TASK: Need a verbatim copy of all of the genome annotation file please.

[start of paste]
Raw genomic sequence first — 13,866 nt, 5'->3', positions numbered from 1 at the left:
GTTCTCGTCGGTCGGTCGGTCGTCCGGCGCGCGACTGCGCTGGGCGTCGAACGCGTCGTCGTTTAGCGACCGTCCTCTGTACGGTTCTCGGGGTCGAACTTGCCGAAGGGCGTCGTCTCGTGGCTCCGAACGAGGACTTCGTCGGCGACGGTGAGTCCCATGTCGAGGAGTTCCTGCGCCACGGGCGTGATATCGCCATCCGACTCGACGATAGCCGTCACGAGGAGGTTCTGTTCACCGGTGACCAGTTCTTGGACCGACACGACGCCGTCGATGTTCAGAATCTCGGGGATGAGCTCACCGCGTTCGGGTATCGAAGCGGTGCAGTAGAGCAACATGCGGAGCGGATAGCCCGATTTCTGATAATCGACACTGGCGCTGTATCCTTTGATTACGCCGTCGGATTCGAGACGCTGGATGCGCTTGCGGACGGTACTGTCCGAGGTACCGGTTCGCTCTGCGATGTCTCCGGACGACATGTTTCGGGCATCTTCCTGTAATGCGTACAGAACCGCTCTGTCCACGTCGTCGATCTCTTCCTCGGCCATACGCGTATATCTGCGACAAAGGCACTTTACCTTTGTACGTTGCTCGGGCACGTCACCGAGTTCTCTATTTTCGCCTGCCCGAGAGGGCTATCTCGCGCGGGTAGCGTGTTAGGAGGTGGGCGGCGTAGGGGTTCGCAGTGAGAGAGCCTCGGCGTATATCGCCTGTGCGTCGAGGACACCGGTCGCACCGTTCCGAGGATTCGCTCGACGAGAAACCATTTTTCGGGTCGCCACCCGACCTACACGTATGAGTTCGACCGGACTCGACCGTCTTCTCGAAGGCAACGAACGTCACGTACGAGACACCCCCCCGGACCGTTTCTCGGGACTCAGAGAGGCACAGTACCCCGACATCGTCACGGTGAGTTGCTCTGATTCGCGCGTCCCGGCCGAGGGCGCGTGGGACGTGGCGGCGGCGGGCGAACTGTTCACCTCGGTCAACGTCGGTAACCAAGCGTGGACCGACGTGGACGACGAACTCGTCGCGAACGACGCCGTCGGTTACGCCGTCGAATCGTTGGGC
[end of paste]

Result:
Raw genomic sequence first — 13,866 nt, 5'->3', positions numbered from 1 at the left:
GTTCTCGTCGGTCGGTCGGTCGTCCGGCGCGCGACTGCGCTGGGCGTCGAACGCGTCGTCGTTTAGCGACCGTCCTCTGTACGGTTCTCGGGGTCGAACTTGCCGAAGGGCGTCGTCTCGTGGCTCCGAACGAGGACTTCGTCGGCGACGGTGAGTCCCATGTCGAGGAGTTCCTGCGCCACGGGCGTGATATCGCCATCCGACTCGACGATAGCCGTCACGAGGAGGTTCTGTTCACCGGTGACCAGTTCTTGGACCGACACGACGCCGTCGATGTTCAGAATCTCGGGGATGAGCTCACCGCGTTCGGGTATCGAAGCGGTGCAGTAGAGCAACATGCGGAGCGGATAGCCCGATTTCTGATAATCGACACTGGCGCTGTATCCTTTGATTACGCCGTCGGATTCGAGACGCTGGATGCGCTTGCGGACGGTACTGTCCGAGGTACCGGTTCGCTCTGCGATGTCTCCGGACGACATGTTTCGGGCATCTTCCTGTAATGCGTACAGAACCGCTCTGTCCACGTCGTCGATCTCTTCCTCGGCCATACGCGTATATCTGCGACAAAGGCACTTTACCTTTGTACGTTGCTCGGGCACGTCACCGAGTTCTCTATTTTCGCCTGCCCGAGAGGGCTATCTCGCGCGGGTAGCGTGTTAGGAGGTGGGCGGCGTAGGGGTTCGCAGTGAGAGAGCCTCGGCGTATATCGCCTGTGCGTCGAGGACACCGGTCGCACCGTTCCGAGGATTCGCTCGACGAGAAACCATTTTTCGGGTCGCCACCCGACCTACACGTATGAGTTCGACCGGACTCGACCGTCTTCTCGAAGGCAACGAACGTCACGTACGAGACACCCCCCCGGACCGTTTCTCGGGACTCAGAGAGGCACAGTACCCCGACATCGTCACGGTGAGTTGCTCTGATTCGCGCGTCCCGGCCGAGGGCGCGTGGGACGTGGCGGCGGCGGGCGAACTGTTCACCTCGGTCAACGTCGGTAACCAAGCGTGGACCGACGTGGACGACGAACTCGTCGCGAACGACGCCGTCGGTTACGCCGTCGAATCGTTGGGC